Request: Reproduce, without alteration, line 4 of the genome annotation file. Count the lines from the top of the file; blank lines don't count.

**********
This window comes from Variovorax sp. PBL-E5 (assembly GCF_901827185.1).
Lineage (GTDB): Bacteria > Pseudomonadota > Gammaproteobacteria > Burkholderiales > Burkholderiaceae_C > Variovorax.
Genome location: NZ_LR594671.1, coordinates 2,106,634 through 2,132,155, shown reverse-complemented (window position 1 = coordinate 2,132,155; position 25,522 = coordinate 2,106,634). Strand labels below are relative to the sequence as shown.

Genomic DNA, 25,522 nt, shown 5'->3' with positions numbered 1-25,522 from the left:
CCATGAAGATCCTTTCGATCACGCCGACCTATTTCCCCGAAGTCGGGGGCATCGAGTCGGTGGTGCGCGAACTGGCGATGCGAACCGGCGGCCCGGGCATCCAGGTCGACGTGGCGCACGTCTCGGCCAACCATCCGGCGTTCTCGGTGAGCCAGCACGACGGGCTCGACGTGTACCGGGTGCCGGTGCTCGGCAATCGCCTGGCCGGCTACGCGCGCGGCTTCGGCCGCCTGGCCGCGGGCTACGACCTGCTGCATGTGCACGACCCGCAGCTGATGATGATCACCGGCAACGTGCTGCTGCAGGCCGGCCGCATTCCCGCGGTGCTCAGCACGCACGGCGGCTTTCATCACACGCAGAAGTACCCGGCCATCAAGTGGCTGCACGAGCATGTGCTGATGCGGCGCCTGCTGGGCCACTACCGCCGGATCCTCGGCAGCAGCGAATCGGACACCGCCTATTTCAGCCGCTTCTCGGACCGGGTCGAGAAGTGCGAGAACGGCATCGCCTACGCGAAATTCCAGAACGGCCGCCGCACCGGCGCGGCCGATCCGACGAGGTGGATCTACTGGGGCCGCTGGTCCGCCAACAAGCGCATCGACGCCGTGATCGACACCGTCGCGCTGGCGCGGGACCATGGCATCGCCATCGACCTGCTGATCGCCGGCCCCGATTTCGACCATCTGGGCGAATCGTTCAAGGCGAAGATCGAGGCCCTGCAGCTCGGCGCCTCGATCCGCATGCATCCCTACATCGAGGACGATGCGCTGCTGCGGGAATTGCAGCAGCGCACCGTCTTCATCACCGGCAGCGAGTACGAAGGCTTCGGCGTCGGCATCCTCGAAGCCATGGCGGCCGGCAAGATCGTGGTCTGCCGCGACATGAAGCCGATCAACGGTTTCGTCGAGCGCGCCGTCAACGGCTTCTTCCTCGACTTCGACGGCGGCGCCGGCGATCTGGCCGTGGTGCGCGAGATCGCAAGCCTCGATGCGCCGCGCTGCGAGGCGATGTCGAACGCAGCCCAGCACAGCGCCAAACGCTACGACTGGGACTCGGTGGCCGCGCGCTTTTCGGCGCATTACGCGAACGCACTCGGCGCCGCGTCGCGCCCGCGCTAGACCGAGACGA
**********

Genomic DNA, 25,522 nt, shown 5'->3' with positions numbered 1-25,522 from the left: